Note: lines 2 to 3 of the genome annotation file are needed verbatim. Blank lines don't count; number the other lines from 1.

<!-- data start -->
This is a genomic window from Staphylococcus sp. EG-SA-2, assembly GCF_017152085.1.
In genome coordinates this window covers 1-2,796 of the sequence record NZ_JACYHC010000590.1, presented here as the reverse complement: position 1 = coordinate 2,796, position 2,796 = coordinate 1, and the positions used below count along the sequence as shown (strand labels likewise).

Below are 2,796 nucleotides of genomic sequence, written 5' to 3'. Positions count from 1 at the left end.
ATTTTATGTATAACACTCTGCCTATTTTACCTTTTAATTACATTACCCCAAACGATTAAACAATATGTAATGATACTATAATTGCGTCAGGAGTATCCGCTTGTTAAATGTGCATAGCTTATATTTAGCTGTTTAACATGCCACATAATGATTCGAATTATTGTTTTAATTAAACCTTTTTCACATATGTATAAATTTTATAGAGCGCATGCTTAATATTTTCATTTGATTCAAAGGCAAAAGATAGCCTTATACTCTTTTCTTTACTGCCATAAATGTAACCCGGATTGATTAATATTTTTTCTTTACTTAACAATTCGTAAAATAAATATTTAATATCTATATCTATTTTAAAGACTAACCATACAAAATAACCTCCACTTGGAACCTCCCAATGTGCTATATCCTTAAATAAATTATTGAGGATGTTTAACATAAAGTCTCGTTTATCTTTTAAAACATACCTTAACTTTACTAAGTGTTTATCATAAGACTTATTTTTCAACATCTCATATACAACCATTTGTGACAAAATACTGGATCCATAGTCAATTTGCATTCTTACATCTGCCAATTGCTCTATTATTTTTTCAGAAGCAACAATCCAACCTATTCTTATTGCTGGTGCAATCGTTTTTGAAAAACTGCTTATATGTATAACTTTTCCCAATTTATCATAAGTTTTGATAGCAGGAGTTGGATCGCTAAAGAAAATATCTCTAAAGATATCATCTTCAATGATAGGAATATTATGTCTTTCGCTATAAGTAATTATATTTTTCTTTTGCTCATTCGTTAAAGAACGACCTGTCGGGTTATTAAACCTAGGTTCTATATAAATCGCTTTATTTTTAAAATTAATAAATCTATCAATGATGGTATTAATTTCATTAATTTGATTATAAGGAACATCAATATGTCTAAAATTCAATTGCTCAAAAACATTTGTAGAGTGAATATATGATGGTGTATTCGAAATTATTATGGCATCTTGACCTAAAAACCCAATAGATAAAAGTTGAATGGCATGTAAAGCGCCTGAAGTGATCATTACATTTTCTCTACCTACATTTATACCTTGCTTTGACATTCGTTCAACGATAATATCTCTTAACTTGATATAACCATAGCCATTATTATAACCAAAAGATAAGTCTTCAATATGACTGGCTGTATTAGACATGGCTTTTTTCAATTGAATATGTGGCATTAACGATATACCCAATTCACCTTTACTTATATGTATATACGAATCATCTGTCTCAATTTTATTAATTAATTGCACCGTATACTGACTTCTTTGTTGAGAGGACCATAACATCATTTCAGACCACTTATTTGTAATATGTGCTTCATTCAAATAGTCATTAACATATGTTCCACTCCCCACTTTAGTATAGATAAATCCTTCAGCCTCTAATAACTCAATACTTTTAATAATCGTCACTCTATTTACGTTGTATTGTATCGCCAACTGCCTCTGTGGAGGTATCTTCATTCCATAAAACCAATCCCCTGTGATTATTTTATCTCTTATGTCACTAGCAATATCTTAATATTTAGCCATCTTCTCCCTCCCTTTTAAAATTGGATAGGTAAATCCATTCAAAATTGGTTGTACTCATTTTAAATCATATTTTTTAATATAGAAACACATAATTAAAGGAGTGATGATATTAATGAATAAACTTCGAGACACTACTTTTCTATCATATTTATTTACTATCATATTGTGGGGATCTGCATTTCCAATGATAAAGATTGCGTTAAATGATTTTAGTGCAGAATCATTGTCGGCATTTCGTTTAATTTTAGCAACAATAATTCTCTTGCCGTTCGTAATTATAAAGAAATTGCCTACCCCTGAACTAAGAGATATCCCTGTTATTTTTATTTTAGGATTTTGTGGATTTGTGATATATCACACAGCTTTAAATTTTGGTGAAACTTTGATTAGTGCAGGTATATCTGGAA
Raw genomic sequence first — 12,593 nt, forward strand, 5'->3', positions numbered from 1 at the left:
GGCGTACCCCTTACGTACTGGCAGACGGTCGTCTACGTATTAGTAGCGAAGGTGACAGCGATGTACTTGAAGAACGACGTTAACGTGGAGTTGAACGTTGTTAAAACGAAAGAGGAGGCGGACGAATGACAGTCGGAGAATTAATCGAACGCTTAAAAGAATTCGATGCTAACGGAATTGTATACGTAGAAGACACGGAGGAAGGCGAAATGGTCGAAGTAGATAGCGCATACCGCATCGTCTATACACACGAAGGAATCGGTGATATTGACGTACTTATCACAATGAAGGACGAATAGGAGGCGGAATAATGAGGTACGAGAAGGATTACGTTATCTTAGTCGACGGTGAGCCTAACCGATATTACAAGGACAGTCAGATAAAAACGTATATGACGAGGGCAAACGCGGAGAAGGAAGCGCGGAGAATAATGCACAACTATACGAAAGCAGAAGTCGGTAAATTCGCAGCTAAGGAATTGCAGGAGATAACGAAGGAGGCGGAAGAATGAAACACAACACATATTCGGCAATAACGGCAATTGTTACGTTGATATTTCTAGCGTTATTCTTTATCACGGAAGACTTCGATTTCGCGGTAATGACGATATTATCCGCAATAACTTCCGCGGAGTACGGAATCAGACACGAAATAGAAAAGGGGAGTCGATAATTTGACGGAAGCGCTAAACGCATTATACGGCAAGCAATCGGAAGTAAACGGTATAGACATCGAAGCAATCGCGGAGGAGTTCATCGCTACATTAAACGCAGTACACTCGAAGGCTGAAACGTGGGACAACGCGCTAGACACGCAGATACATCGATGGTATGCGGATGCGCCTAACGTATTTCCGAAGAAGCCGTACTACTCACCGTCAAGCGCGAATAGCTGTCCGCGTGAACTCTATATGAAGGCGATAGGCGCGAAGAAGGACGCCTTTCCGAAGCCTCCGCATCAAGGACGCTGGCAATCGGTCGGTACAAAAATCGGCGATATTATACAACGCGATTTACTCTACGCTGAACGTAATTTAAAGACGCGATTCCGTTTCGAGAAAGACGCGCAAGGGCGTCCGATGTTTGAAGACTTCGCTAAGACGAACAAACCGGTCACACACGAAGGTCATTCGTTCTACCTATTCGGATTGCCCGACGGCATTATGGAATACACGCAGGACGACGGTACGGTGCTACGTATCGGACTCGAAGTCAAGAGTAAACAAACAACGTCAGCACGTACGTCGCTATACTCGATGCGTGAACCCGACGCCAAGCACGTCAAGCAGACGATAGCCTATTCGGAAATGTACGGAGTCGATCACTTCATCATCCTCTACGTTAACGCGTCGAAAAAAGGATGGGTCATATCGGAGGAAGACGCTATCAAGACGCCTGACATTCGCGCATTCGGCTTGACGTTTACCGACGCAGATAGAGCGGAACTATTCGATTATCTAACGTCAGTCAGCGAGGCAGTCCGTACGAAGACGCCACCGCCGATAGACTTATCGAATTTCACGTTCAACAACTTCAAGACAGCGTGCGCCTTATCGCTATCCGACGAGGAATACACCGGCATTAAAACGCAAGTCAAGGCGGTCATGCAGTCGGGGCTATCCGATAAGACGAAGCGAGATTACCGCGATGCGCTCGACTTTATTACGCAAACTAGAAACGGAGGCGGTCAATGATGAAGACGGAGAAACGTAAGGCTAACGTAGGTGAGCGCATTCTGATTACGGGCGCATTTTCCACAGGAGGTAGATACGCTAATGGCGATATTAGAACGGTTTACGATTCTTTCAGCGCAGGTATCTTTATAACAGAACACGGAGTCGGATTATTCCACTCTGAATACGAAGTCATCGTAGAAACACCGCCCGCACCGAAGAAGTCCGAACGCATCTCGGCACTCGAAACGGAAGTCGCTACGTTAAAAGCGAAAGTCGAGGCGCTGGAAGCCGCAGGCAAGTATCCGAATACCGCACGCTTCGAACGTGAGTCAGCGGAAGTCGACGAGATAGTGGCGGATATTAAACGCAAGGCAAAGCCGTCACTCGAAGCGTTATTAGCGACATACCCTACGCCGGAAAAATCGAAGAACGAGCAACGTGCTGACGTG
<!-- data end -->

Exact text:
In genome coordinates this window covers 1-2,796 of the sequence record NZ_JACYHC010000590.1, presented here as the reverse complement: position 1 = coordinate 2,796, position 2,796 = coordinate 1, and the positions used below count along the sequence as shown (strand labels likewise).

Below are 2,796 nucleotides of genomic sequence, written 5' to 3'. Positions count from 1 at the left end.